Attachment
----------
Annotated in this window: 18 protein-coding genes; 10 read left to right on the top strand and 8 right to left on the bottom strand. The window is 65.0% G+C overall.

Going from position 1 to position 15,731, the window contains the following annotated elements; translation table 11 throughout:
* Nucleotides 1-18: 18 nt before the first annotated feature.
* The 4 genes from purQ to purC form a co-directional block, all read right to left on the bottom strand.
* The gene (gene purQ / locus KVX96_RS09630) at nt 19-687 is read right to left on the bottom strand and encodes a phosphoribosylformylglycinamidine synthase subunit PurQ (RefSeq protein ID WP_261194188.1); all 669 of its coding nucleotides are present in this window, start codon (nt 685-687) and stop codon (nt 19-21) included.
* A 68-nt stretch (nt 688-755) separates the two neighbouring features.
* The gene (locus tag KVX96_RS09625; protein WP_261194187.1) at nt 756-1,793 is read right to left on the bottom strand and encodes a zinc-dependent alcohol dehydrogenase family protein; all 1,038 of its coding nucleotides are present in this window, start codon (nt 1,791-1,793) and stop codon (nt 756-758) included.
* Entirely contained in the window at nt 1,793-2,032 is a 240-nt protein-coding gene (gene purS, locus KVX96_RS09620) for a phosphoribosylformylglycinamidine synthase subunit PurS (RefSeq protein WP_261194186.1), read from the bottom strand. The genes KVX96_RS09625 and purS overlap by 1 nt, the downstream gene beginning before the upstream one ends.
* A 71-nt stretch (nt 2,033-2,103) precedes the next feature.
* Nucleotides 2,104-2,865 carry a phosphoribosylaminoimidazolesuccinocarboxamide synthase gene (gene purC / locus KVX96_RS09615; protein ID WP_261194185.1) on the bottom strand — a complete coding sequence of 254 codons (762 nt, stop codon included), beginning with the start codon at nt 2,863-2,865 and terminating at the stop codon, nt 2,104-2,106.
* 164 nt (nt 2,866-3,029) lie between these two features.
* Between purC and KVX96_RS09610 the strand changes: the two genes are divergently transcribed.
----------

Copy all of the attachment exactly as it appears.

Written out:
Annotated in this window: 18 protein-coding genes; 10 read left to right on the top strand and 8 right to left on the bottom strand. The window is 65.0% G+C overall.

Going from position 1 to position 15,731, the window contains the following annotated elements; translation table 11 throughout:
* Nucleotides 1-18: 18 nt before the first annotated feature.
* The 4 genes from purQ to purC form a co-directional block, all read right to left on the bottom strand.
* The gene (gene purQ / locus KVX96_RS09630) at nt 19-687 is read right to left on the bottom strand and encodes a phosphoribosylformylglycinamidine synthase subunit PurQ (RefSeq protein ID WP_261194188.1); all 669 of its coding nucleotides are present in this window, start codon (nt 685-687) and stop codon (nt 19-21) included.
* A 68-nt stretch (nt 688-755) separates the two neighbouring features.
* The gene (locus tag KVX96_RS09625; protein WP_261194187.1) at nt 756-1,793 is read right to left on the bottom strand and encodes a zinc-dependent alcohol dehydrogenase family protein; all 1,038 of its coding nucleotides are present in this window, start codon (nt 1,791-1,793) and stop codon (nt 756-758) included.
* Entirely contained in the window at nt 1,793-2,032 is a 240-nt protein-coding gene (gene purS, locus KVX96_RS09620) for a phosphoribosylformylglycinamidine synthase subunit PurS (RefSeq protein WP_261194186.1), read from the bottom strand. The genes KVX96_RS09625 and purS overlap by 1 nt, the downstream gene beginning before the upstream one ends.
* A 71-nt stretch (nt 2,033-2,103) precedes the next feature.
* Nucleotides 2,104-2,865 carry a phosphoribosylaminoimidazolesuccinocarboxamide synthase gene (gene purC / locus KVX96_RS09615; protein ID WP_261194185.1) on the bottom strand — a complete coding sequence of 254 codons (762 nt, stop codon included), beginning with the start codon at nt 2,863-2,865 and terminating at the stop codon, nt 2,104-2,106.
* 164 nt (nt 2,866-3,029) lie between these two features.
* Between purC and KVX96_RS09610 the strand changes: the two genes are divergently transcribed.